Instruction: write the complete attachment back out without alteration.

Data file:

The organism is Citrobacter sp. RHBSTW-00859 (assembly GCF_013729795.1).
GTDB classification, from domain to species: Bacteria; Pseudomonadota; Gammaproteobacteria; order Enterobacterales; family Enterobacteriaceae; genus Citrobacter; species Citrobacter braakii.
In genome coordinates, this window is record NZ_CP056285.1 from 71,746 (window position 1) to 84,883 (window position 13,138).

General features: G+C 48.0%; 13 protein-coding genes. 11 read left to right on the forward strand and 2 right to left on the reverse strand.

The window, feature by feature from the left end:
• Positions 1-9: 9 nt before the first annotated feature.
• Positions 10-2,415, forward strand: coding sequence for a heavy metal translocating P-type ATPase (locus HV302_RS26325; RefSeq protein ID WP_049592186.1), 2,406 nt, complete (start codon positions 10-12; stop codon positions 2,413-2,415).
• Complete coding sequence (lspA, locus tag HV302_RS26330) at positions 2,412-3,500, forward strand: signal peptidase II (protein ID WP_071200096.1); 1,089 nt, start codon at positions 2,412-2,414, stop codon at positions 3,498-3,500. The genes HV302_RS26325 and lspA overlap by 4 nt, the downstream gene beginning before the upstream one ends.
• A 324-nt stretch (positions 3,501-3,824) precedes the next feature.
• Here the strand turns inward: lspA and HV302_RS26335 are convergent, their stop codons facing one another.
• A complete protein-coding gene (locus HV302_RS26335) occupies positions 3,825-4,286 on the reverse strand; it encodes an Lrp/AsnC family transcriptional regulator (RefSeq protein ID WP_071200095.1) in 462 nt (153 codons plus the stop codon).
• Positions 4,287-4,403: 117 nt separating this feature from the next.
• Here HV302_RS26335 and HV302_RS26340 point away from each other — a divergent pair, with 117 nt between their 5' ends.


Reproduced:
The organism is Citrobacter sp. RHBSTW-00859 (assembly GCF_013729795.1).
GTDB classification, from domain to species: Bacteria; Pseudomonadota; Gammaproteobacteria; order Enterobacterales; family Enterobacteriaceae; genus Citrobacter; species Citrobacter braakii.
In genome coordinates, this window is record NZ_CP056285.1 from 71,746 (window position 1) to 84,883 (window position 13,138).

General features: G+C 48.0%; 13 protein-coding genes. 11 read left to right on the forward strand and 2 right to left on the reverse strand.

The window, feature by feature from the left end:
• Positions 1-9: 9 nt before the first annotated feature.
• Positions 10-2,415, forward strand: coding sequence for a heavy metal translocating P-type ATPase (locus HV302_RS26325; RefSeq protein ID WP_049592186.1), 2,406 nt, complete (start codon positions 10-12; stop codon positions 2,413-2,415).
• Complete coding sequence (lspA, locus tag HV302_RS26330) at positions 2,412-3,500, forward strand: signal peptidase II (protein ID WP_071200096.1); 1,089 nt, start codon at positions 2,412-2,414, stop codon at positions 3,498-3,500. The genes HV302_RS26325 and lspA overlap by 4 nt, the downstream gene beginning before the upstream one ends.
• A 324-nt stretch (positions 3,501-3,824) precedes the next feature.
• Here the strand turns inward: lspA and HV302_RS26335 are convergent, their stop codons facing one another.
• A complete protein-coding gene (locus HV302_RS26335) occupies positions 3,825-4,286 on the reverse strand; it encodes an Lrp/AsnC family transcriptional regulator (RefSeq protein ID WP_071200095.1) in 462 nt (153 codons plus the stop codon).
• Positions 4,287-4,403: 117 nt separating this feature from the next.
• Here HV302_RS26335 and HV302_RS26340 point away from each other — a divergent pair, with 117 nt between their 5' ends.